Tommy Robinson protest against the BBC attracts 4,000 at MediaCityUK

Simon Austin's picture
by Simon Austin
Tommy Robinson

About 4,000 people attended a ‘Panodrama’ event in support of former English Defence League leader Tommy Robinson at MediaCityUK on Saturday.

Robinson, whose real name is Stephen Yaxley-Lennon, is the subject of an upcoming Panorama investigation. He organised the rally outside the BBC's offices to criticise the programme.

The aim of the protest, he said, was to make a stand "against the corrupt media" and he called for the BBC licence fee to be scrapped. Greater Manchester Police last week warned that as many as 10,000 people could attend the protest. 

About 500 people attended a counter-protest by anti-fascists. During the 'Panodrama' rally, a film was shown on a big screen the organisers had brought to MediaCity, which included undercover filming of Panorama reporter John Sweeney, carried out by a supporter of Yaxley-Lennon.

Sweeney was heard saying "one of my political heroes is the former head of the IRA Martin McGuinness", although the BBC says this was taken out of context because Sweeney was specifically referencing McGuinness's role in the Northern Ireland peace process.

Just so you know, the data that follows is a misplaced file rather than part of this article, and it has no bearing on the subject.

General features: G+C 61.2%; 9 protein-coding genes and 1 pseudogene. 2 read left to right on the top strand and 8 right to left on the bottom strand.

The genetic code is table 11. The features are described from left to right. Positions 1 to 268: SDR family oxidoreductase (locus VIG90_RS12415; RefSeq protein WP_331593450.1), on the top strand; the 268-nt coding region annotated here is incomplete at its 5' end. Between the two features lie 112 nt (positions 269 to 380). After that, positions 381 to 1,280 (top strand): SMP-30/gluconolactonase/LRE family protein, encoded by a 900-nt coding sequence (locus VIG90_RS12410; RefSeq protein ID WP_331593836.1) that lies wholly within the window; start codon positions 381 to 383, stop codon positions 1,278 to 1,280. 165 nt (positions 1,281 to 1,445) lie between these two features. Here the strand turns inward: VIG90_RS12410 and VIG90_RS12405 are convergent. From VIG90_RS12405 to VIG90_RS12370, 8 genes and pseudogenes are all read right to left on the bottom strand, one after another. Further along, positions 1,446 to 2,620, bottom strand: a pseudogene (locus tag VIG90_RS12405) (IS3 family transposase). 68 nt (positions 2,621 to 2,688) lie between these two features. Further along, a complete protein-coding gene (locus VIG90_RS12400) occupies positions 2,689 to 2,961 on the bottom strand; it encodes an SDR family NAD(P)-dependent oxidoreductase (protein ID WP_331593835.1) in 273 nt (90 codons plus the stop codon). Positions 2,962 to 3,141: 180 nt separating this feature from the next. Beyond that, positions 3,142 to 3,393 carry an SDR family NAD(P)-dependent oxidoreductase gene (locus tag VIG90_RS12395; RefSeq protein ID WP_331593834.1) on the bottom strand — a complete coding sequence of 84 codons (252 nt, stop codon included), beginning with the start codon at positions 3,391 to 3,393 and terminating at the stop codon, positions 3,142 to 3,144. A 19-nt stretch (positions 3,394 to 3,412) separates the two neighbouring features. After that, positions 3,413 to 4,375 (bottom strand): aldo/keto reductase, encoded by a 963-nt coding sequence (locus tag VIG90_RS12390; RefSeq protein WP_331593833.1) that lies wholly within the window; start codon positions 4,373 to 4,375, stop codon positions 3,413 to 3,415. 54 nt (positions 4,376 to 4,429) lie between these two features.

The BBC said the episode would follow its "strict editorial guidelines" and a spokeswoman added: "The BBC strongly rejects any suggestion that our journalism is 'faked' or biased.

"Any programme we broadcast will adhere to the BBC's strict editorial guidelines. Some of the footage which has been released was recorded without our knowledge during this investigation and John Sweeney made some offensive and inappropriate remarks, for which he apologises. BBC Panorama's investigation will continue."

UKIP leader Gerard Batten told demonstrators that Yaxley-Lennon "speaks up for things that are right, he tells the truth and he can mobilise lots of people like you, and that's what they fear".

The National Union of Journalists said they "roundly condemn Tommy Robinson... and his fellow, far-right thugs who intend to intimidate staff at the corporation, particularly those working on Panorama. BBC staff should be free to do their jobs without these threats.

"Intimidation, threats and violence carried out by far-right protesters systematically targeting the media, especially photojournalists, are becoming more frequent and we will always call out this behaviour and report criminal activity to the police."

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